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By Matthew Keahey, National Vice President of Operations, Medxcel
Reaching and retaining highly skilled talent is no easy task, no matter the circumstances. With healthcare practitioners and facilities staff facing new challenges during the ongoing pandemic, many employers are struggling to successfully engage employees.
Healthcare occupations are projected to grow 15% from 2019 to 2029, faster than nearly any other industry, adding about 2.4 million new jobs, according to the U.S. Bureau of Labor Statistics. The aging population is leading to a greater demand for healthcare services, causing staffing shortages which have been exacerbated with the impact of COVID-19. This strain on hospitals is felt across the globe, and human resources and recruiting teams are adapting to find solutions in filling gaps in healthcare skills.
To address these needs, healthcare facilities are implementing innovative recruiting strategies to attract applicants and build efficient training programs to properly onboard and orient new hires. Not only must healthcare organizations find ways to create a sustainable talent pipeline, they must also prioritize current healthcare facilities team members by providing opportunities for growth to show long-term commitment to the team.
Job Postings & Onboarding: Start out on the right foot.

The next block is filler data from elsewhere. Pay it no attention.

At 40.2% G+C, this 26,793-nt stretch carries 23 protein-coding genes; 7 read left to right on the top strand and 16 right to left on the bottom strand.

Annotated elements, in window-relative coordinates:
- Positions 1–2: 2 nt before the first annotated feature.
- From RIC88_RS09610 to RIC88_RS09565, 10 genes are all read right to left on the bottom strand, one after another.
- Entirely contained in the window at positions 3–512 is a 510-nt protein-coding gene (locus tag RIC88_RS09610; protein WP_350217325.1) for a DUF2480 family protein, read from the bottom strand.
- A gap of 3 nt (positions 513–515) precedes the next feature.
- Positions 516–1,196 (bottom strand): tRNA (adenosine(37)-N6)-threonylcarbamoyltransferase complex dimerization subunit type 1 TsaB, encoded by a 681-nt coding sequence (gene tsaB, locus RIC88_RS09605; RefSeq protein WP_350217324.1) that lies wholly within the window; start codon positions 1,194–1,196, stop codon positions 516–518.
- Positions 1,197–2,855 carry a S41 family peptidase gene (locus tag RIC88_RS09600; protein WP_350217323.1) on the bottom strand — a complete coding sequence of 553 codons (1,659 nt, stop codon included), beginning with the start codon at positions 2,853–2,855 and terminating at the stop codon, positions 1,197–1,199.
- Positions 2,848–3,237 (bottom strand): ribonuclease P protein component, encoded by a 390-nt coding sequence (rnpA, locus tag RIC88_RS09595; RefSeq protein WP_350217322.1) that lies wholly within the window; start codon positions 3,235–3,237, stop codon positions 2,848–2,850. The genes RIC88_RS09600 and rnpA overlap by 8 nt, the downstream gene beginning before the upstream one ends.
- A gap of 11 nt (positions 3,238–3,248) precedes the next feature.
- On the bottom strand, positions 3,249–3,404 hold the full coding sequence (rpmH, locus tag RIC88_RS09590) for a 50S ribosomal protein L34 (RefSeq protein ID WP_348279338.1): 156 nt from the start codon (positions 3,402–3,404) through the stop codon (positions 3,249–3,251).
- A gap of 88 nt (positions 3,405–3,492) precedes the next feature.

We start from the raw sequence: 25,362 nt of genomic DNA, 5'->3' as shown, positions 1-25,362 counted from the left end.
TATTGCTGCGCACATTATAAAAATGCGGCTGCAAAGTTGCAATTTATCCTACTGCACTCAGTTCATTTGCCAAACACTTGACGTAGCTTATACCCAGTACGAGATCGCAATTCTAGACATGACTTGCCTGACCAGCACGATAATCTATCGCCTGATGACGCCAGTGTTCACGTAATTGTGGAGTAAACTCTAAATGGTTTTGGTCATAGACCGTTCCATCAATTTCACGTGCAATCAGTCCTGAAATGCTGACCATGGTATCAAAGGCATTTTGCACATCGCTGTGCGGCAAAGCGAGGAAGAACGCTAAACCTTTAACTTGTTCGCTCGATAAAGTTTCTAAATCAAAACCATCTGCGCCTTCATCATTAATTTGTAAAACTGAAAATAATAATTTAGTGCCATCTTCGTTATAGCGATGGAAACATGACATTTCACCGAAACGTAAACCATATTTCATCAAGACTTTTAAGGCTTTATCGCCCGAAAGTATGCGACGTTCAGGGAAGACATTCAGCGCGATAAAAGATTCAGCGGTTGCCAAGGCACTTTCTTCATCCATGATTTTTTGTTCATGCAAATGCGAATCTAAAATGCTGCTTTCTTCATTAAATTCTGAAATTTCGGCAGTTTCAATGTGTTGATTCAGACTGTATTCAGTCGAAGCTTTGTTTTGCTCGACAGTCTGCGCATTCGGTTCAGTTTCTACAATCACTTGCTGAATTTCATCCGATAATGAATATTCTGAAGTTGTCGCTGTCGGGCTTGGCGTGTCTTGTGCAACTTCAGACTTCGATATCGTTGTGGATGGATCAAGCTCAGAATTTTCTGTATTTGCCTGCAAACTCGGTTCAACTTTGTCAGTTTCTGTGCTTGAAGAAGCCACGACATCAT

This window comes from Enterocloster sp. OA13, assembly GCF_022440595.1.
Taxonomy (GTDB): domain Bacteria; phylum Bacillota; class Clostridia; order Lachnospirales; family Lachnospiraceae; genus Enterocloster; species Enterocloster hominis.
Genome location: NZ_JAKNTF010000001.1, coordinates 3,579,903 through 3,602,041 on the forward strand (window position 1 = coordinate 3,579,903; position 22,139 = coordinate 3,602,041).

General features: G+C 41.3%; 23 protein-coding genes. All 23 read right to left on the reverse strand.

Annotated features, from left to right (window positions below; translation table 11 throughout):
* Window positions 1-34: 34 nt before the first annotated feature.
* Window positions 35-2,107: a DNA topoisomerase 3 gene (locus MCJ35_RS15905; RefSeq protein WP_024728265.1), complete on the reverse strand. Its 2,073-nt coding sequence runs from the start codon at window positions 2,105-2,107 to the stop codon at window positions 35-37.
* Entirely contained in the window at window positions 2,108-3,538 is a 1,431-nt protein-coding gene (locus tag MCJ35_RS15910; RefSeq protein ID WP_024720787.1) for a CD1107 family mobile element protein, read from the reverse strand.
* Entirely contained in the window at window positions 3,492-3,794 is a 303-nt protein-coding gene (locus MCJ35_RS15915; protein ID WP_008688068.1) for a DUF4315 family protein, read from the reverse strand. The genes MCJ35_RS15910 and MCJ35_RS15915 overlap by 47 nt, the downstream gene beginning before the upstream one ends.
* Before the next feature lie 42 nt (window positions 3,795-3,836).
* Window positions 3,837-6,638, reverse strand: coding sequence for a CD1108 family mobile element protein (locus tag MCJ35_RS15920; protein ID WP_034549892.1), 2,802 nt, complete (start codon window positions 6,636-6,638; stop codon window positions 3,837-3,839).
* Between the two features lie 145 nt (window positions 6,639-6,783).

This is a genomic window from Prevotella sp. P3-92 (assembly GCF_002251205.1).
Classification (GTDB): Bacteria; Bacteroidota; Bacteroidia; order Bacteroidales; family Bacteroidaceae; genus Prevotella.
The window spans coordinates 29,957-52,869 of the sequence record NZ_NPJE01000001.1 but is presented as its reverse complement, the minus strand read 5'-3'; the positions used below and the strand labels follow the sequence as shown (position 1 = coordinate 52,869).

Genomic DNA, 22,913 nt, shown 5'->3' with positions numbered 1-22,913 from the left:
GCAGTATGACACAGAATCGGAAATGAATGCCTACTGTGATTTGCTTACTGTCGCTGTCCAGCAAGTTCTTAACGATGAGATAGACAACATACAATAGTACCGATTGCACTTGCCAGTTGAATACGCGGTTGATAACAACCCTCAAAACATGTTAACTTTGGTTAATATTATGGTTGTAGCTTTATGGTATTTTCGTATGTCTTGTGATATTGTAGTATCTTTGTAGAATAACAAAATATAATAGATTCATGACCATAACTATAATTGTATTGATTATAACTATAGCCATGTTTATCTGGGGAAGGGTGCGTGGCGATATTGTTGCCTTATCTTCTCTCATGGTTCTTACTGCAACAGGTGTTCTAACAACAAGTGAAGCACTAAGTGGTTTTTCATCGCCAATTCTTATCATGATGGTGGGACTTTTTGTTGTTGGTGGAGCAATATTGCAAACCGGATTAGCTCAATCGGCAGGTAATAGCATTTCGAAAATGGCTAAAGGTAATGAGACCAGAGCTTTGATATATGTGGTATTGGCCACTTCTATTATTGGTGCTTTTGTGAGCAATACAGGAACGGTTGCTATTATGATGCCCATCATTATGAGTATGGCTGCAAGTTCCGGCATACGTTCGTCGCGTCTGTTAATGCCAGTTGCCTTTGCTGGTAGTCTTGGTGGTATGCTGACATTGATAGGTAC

Working in healthcare can be tough at the best of times. Whether on the front lines treating patients in an emergency or behind the scenes ensuring the HVAC is running smoothly, healthcare workers of all stripes are committed to ensuring patients receive the treatment – and comfort – they need to recover.
COVID-19 made this much harder. While some facilities already faced staffing shortages, COVID patients’ longer hospital stays and more intense treatment needs further complicated the issue. Pressure was put on facilities staff, as patients filled available spaces and more beds were needed to treat them. It was a dynamic cycle as cases increased, and now we’re seeing those pressures again as new variants of concern emerge.
Being upfront about the realities of the job during the early stages like the job posting and onboarding process will ensure candidates understand the facility’s expectations. Candidates should know how a facility has been handling COVID-19, what challenges exist, and the path forward – including the hiring of new team members.
Engagement for New and Existing Employees
New team members should be set up for success from the moment they apply. A tried-and-true tactic for engaging new employees in the company culture is with a culture coach. Through a program like this, new hires are paired with veteran employees to authentically learn about the company culture and mission. A coach can serve as a go-to contact for questions that may not be found in an employee handbook.
This is not just a benefit for the new employee. Veteran employees serving as coaches also find fulfillment in this role. They become a spokesperson for their company based on their knowledge and experiences and being willing to share these experiences honestly is what makes for a good coach.